For the fourth and last task we decided to create a motion graphics animation examining in depth the world of expressions on After Effects and, at the same time, trying to follow the animation principles. In particular, our goal was to write expressions to create some of the most classic physical motion that we can find among the animations (falling body, impacts, oscillation, projectile motion etc.) in order to get realistic motions.

The video consists of an animation of a domino path with a chain reaction, that was created in a manner which allowed us to show and explain some of physical motions in a funny way. The motions we chose are the following: damped harmonic oscillator, falling body, projectile motion.

Before proceeding with the animation in After Effects, we created an animatic in Photoshop to get an idea about the timing and the style that we wanted for our video. At the same time, on Illustrator we prepared the drawings to animate.

**Damped harmonic oscillator (pendulum case)**

If there are friction forces as the precence of the air, the oscillation amplitude of any harmonic oscillator decreases. This amplitude reduction is an event that is named damp, hence the name of the motion. For the pendulum case, if there was not the air friction, it would swing indefinitely.

*Damped harmonic oscillator formula*

where θ is oscillation amplitude, θ_{Max} is the maximum amplitude, α is the temporal constant of the oscillation damp and φ is the phase of the motion. Now we’re going to illustrate how to adapt this formula in order to write an After Effects expression that reproduce the classic behaviour of a pendulum that swings when there is air friction. Before moving ahead, it’s fundamental that the anchor point of the pendulum is to his extremity. The expression has to be applied to the rotation parameter of the shape layer “fixed ball” (see the figure).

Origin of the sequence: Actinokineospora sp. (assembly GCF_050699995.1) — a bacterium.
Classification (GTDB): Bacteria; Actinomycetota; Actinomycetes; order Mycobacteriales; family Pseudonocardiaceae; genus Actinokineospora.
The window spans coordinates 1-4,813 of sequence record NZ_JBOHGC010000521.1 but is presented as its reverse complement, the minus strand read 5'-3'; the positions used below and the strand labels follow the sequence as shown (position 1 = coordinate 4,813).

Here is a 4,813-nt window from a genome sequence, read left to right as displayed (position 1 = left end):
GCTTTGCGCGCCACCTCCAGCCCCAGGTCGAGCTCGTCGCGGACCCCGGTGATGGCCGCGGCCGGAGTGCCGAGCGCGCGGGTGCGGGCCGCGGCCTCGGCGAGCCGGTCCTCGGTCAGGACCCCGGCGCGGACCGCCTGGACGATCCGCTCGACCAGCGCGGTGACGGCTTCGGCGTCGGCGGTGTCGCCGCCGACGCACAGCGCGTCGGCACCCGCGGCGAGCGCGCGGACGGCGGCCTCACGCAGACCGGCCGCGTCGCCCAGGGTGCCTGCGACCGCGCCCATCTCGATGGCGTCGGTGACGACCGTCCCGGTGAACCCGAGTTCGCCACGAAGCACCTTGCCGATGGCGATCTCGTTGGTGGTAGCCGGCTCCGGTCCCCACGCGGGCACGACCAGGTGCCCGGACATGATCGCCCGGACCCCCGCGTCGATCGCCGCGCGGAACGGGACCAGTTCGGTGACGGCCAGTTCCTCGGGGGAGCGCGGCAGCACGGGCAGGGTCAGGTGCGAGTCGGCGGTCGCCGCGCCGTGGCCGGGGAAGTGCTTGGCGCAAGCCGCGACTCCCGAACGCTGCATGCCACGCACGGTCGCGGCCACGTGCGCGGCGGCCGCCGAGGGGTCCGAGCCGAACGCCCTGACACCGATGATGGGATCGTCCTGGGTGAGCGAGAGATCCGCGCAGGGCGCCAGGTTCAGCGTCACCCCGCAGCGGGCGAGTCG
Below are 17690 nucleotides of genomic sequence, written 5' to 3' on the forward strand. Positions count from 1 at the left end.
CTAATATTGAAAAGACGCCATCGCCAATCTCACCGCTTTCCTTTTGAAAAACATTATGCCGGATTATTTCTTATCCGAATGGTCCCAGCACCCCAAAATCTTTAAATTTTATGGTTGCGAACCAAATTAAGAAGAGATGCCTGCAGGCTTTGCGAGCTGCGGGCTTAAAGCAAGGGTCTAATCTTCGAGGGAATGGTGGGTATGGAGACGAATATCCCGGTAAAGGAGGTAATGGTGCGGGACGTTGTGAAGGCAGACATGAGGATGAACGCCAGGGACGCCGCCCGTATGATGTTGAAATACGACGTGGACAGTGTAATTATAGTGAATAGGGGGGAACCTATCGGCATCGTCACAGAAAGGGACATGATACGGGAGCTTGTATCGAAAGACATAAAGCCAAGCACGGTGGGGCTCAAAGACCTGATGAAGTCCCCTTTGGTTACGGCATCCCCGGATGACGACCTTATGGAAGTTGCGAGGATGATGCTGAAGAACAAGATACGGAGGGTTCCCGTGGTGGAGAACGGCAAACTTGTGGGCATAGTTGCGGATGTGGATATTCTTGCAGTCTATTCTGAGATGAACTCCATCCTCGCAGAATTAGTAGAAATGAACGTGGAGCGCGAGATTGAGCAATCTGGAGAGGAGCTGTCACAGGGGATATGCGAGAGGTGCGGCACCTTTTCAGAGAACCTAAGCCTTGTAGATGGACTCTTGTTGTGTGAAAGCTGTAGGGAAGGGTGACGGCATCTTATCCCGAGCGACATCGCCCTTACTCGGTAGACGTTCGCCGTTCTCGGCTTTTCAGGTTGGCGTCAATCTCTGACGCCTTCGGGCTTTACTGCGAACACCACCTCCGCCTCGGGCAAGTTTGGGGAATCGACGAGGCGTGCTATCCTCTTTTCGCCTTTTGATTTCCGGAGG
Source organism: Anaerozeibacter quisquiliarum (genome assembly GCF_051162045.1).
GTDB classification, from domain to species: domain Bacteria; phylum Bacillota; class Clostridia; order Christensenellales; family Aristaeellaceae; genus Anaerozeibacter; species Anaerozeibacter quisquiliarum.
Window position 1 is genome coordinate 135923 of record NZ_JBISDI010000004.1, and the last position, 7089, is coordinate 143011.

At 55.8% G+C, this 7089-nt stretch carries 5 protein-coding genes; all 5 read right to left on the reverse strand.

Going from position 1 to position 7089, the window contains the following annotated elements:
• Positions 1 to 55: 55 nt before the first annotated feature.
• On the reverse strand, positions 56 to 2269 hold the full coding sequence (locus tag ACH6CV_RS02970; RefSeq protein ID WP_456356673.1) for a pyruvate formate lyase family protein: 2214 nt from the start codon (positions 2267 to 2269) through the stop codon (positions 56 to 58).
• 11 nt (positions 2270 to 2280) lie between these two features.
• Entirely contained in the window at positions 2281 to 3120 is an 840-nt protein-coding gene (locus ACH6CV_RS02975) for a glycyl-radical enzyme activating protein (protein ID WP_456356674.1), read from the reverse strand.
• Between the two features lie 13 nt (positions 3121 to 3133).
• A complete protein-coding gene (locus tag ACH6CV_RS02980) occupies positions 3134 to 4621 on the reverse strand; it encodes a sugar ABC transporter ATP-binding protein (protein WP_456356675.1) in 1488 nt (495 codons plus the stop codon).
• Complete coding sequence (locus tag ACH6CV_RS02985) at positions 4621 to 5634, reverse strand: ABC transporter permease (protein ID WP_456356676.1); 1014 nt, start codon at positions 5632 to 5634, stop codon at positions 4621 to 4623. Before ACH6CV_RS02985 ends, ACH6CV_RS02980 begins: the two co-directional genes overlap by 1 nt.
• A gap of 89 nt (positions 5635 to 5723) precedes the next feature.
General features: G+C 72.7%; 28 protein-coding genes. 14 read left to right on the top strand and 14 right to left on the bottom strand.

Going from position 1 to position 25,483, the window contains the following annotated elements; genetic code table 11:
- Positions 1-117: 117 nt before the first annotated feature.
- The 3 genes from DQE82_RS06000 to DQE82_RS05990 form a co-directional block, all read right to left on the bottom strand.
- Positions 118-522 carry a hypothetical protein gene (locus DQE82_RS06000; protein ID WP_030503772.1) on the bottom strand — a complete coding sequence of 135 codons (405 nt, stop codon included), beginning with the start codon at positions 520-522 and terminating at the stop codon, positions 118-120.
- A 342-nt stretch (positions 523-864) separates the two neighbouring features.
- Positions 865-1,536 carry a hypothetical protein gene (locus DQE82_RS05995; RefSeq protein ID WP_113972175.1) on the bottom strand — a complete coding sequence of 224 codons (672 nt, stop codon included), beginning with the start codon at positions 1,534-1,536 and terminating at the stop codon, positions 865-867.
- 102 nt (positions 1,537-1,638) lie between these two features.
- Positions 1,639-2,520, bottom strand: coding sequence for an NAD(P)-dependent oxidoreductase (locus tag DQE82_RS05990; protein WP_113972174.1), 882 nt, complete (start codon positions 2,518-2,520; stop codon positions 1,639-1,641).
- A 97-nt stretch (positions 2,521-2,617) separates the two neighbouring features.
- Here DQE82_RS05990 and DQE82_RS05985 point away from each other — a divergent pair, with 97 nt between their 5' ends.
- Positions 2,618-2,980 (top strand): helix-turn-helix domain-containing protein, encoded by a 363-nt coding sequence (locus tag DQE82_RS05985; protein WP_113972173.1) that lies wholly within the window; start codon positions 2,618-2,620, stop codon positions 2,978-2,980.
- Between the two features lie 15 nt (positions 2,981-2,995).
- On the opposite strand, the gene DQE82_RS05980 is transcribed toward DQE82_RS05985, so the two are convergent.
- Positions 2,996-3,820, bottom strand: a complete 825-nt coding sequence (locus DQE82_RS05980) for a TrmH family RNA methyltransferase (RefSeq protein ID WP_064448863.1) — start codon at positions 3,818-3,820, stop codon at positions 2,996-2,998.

We created three variables; one for the angle, one for the velocity and one for the damp and then three expression controls (one angle control and two slider controls). We parented these variables to the proper controllers by means of the spiral icon in the effect menu of the rotation parameter.

*Rotation Expression*

*theta_zero = effect(“Theta”)(“Angle”);*

*vel = effect(“Velocità_angolare”)(“Slider”);*

*smorzamento = Math.exp(effect(“Smorzamento”)(“Slider”)*time/100);*

*theta_zero*Math.sin(vel*time)/smorzamento; //result*

**Projectile Motion**

For the projectile motion, contrary to the previous case, we decided to ignore the air friction because the effect wasn’t visually remarkable in short distance, as it happens in our video. According to this hypothesis, is known that a projectile launched with a certain angle describes a parabolic path and that the horizontal component of the velocity remains constant, while the vertical one increases (negatively) because of the acceleration of gravity.

So,

*velocity components*

*position components*

where

Now let’s see how to use these information to write an expression for the projectile motion on After Effects. First of all, after opening the expression tool of the *position* parameter of the projectile shape layer (alt+click on the clock), it’s necessary to create and instantiate some variables to use in the motion physics formula: projectile velocity, the angle of the parabolic path traced by the projectile, the value of the gravity force and the starting point from which the projectile begins its path. These variables have to be parented to the corresponding *slider* to control its value (we created a variable and dragging the cursor from the spiral icon we parented the variable to the appropriate *slider*). On the *position* parameter we had to add also the two formulas related to the partition of the path on x and y axis.